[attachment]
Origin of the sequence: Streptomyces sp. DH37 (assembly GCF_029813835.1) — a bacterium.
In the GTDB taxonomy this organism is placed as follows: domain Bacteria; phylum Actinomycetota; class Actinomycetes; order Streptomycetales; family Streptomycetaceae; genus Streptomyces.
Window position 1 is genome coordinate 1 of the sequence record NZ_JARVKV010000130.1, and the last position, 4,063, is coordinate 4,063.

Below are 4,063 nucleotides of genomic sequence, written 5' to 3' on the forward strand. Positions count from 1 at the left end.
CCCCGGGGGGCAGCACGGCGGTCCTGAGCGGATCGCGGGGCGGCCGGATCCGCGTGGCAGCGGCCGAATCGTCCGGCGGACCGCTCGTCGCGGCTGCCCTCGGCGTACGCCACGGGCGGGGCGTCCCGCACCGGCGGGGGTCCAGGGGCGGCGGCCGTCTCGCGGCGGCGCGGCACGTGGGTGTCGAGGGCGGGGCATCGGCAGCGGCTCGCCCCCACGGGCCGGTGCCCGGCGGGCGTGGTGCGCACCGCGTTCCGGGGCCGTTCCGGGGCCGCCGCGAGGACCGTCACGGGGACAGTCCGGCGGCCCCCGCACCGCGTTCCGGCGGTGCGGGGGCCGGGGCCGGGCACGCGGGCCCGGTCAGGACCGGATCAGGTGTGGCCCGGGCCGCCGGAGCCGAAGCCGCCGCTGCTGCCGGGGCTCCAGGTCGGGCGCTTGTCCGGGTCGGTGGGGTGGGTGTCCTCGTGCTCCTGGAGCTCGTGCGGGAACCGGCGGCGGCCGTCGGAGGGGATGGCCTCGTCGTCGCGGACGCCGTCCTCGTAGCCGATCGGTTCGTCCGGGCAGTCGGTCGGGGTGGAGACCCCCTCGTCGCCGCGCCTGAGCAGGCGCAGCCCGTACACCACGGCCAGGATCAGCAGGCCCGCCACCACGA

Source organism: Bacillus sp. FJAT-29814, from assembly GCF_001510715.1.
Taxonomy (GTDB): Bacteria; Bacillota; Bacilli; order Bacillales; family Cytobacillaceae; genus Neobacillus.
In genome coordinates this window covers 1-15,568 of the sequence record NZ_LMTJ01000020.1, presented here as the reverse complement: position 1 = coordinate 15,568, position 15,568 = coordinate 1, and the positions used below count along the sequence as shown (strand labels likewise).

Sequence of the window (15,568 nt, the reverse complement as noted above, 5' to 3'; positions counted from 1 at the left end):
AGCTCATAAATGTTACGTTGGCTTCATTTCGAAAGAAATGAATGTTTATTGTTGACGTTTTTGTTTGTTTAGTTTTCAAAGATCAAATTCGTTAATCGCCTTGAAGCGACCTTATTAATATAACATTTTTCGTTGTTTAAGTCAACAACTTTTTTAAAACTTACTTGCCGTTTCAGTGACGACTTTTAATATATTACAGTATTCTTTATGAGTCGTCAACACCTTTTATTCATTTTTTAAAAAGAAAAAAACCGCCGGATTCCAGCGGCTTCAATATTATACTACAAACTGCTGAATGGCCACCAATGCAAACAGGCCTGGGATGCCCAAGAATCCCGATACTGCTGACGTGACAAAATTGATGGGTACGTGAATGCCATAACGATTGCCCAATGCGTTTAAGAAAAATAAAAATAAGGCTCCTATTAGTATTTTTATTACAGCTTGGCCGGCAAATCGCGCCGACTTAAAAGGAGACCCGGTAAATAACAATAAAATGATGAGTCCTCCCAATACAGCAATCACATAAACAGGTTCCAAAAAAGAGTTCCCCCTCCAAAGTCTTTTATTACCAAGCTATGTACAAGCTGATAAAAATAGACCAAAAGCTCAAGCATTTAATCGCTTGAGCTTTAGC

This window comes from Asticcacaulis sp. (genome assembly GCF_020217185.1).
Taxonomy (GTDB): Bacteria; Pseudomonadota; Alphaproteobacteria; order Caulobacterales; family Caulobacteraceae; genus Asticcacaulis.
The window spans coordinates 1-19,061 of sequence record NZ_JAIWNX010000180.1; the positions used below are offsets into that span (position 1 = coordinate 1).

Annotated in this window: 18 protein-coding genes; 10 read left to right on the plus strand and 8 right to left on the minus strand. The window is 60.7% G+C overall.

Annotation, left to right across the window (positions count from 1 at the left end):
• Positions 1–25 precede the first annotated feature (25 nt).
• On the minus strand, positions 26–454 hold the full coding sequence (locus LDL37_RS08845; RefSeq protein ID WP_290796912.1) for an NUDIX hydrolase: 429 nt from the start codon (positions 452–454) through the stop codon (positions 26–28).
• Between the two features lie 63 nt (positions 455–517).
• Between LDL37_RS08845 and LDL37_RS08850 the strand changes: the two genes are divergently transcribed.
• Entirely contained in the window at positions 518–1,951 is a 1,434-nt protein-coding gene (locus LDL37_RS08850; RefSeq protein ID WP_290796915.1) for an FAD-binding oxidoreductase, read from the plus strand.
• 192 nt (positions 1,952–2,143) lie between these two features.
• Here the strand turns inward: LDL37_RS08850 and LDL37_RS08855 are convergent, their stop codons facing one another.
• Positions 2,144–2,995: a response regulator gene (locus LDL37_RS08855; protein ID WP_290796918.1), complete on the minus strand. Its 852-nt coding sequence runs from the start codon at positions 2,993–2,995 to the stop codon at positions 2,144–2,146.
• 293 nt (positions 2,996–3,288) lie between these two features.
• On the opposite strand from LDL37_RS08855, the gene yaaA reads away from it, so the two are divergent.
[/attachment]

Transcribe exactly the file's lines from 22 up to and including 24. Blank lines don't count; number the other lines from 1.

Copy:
• Here the strand turns inward: LDL37_RS08850 and LDL37_RS08855 are convergent, their stop codons facing one another.
• Positions 2,144–2,995: a response regulator gene (locus LDL37_RS08855; protein ID WP_290796918.1), complete on the minus strand. Its 852-nt coding sequence runs from the start codon at positions 2,993–2,995 to the stop codon at positions 2,144–2,146.
• 293 nt (positions 2,996–3,288) lie between these two features.